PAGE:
Other regular characters on the show included Zeb as Jeb, Ryan’s hound dog, who, after an accident in Prof. Hart’s lab, was now capable of human speech; Woody Stocker, Kaitlin’s wacky hat-loving boss at the Underground Voice Daily; Percy Rooney, the local mayor’s nephew and Kaitlin’s bumbling rival reporter; and Tao, the wise martial arts sensei who owns the dojo and a family friend of the Steele Family. Recurring villains include General Ivar, Colonel Icebot, Decimator, the Skugs, and more throughout.
During the second season, the show changed format very slightly. Ryan’s father was finally found and restored to normal. Then, he quickly left to help the government research further Virtual Reality based technology. With him came Ryan’s new V.R. armor and an upgrade to his powers. Grimlord’s base of operations switched from the virtual dungeon to a massive spacecraft, and added new Generals such as Oraclon, Despera, Doom Master and his Vixens. The Skugs now had the ability to become more powerful in the form of Ultra Skugs.
Like Masked Rider, V.R. Troopers never had an official ending due to the stock footage from all Metal Heroes shows running out. There were plans to use the footage from the series Heavy Shell Beetle Fighters, and use that as the third season, but the plans were scrapped, and retooled to become another show that I’ll look at in the future, Beetleborgs.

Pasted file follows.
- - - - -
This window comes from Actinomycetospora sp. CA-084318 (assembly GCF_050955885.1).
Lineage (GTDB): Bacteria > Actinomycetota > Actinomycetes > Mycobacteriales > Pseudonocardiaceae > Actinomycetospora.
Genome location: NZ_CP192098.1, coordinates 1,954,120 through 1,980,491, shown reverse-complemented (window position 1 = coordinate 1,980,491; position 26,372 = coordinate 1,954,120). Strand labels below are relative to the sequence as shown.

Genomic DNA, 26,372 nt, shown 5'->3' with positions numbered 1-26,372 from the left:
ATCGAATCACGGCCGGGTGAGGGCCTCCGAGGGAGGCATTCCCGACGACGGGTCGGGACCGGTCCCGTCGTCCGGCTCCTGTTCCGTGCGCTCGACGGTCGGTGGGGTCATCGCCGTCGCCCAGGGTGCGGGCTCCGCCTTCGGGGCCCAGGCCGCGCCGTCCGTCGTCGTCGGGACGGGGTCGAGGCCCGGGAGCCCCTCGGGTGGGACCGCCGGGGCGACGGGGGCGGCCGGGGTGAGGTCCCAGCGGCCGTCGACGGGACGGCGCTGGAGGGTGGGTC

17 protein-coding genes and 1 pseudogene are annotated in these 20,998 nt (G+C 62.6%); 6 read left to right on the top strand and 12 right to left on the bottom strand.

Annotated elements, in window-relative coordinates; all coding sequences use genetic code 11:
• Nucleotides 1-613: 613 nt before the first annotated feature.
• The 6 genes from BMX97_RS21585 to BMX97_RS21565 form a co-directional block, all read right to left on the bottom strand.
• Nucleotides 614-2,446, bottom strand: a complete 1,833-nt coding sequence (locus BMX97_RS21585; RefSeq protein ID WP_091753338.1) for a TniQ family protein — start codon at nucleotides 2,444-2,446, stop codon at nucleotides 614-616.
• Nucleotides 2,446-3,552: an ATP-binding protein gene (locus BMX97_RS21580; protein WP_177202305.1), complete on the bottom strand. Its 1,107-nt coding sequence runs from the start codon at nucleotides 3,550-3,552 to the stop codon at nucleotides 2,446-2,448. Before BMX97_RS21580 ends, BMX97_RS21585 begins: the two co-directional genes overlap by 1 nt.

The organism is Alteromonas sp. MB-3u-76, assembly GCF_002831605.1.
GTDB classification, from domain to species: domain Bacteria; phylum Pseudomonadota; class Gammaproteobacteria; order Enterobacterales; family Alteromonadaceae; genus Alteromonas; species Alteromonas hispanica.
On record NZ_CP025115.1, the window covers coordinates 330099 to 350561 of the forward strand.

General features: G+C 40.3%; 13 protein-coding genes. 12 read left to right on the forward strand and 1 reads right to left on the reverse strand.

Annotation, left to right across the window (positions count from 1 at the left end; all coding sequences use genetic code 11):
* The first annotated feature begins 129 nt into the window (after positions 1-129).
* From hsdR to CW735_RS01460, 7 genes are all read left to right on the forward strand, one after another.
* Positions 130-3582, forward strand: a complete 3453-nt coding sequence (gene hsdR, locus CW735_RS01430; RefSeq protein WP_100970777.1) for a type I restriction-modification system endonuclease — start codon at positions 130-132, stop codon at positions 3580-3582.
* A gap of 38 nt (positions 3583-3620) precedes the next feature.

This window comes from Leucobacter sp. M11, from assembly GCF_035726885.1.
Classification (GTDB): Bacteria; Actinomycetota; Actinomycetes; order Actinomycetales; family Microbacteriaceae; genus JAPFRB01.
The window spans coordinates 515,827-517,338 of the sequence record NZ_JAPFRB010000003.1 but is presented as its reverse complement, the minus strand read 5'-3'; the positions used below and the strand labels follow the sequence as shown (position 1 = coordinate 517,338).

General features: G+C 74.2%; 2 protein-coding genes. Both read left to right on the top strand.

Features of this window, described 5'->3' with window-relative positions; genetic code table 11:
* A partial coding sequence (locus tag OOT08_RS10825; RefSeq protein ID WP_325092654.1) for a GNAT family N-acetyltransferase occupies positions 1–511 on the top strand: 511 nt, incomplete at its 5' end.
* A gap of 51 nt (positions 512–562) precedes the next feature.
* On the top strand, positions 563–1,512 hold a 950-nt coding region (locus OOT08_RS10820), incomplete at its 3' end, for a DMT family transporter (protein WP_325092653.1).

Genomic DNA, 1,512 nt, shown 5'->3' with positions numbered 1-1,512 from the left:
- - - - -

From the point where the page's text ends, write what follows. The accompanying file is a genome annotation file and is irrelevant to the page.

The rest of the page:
The show is pretty decent. Like Power Rangers, it pretty much made me an instant fan of the Metal Heroes franchise, while it’s pretty corny and cringe-worthy at times (which is pretty much par for the course in most Saban productions.), it’s still fun to watch from time to time. With the advent of new V.R. technology in the real world, I could see this series making a comeback, as either a new series, or even a movie akin to the Power Rangers movie (though that seems a little unlikely since the movie kinda bombed). Overall, while corny, and may or may not have single-handedly killed the Missing Father cliche, I still think it’s worth checking out.
RANK: 3 out of 5
Oh! And check out this hilarious fan dub of the show, performed by the cast themselves.